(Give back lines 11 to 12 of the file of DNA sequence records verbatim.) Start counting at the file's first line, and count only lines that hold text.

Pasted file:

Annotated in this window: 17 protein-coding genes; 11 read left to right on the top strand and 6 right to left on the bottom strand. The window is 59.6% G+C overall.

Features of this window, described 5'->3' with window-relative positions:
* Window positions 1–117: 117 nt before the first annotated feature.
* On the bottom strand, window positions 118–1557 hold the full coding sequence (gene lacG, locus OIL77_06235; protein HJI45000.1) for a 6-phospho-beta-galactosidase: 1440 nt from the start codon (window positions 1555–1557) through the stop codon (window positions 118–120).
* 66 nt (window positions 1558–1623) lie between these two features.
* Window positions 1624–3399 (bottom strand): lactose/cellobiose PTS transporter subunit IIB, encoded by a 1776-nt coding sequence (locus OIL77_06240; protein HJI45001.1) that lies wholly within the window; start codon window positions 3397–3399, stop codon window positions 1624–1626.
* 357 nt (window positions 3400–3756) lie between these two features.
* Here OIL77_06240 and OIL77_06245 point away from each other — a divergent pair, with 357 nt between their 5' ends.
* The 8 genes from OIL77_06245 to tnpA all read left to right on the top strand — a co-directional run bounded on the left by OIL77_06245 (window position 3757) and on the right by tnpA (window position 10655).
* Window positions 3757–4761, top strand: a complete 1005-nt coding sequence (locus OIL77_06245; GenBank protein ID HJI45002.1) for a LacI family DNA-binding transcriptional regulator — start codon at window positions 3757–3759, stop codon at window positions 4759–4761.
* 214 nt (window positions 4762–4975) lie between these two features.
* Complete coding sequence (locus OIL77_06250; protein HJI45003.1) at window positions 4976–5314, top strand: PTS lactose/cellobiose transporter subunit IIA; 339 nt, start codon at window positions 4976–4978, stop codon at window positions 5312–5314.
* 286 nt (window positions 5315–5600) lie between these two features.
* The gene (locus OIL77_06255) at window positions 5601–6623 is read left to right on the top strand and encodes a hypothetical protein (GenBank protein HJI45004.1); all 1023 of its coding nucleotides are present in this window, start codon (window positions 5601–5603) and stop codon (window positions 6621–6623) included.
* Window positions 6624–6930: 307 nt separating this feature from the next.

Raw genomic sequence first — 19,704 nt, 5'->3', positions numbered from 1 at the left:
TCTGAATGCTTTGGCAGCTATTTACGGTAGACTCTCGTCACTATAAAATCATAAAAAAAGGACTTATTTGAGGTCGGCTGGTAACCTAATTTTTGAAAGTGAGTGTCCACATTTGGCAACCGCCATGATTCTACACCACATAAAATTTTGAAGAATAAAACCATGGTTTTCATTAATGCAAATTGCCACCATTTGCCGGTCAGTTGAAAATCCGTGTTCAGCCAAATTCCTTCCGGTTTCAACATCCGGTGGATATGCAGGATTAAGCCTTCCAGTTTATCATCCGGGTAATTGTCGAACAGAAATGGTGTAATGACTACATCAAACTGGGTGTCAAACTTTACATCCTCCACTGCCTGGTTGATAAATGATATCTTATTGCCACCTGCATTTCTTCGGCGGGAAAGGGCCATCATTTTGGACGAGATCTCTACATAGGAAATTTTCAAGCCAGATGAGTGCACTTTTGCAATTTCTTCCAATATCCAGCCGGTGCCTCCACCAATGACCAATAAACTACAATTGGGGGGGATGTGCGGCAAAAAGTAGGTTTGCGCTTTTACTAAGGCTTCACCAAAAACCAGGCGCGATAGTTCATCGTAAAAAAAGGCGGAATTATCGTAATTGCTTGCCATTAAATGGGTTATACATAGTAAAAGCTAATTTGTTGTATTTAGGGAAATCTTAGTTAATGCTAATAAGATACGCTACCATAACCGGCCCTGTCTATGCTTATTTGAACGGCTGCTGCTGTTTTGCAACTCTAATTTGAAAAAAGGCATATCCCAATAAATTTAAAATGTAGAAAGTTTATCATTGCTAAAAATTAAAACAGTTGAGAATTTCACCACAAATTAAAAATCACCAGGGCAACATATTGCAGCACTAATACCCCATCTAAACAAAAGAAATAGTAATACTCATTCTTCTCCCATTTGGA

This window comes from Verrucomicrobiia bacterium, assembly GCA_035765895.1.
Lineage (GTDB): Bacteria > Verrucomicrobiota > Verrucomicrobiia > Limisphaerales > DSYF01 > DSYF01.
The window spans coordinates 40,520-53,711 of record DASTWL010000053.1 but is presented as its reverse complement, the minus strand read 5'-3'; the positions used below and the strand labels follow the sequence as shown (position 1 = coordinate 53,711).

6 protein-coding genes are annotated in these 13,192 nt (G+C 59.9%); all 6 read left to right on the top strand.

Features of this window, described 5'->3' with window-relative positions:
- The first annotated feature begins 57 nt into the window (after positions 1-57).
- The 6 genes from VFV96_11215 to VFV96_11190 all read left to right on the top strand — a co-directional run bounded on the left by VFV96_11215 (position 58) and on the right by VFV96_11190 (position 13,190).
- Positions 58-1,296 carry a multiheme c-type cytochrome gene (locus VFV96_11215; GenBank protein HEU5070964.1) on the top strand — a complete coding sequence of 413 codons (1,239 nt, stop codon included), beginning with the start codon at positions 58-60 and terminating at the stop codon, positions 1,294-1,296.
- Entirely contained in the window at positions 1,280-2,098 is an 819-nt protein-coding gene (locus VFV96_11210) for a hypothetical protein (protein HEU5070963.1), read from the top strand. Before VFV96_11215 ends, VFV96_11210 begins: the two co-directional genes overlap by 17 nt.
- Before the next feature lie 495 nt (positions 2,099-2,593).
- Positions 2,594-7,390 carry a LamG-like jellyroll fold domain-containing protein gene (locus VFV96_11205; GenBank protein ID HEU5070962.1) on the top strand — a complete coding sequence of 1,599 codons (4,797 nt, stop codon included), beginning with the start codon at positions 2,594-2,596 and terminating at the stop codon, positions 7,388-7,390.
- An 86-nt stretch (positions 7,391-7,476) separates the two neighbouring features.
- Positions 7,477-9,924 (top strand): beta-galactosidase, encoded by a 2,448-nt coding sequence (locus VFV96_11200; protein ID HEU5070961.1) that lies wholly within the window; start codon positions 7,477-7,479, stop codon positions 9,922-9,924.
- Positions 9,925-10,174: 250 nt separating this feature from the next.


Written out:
* 214 nt (window positions 4762–4975) lie between these two features.
* Complete coding sequence (locus OIL77_06250; protein HJI45003.1) at window positions 4976–5314, top strand: PTS lactose/cellobiose transporter subunit IIA; 339 nt, start codon at window positions 4976–4978, stop codon at window positions 5312–5314.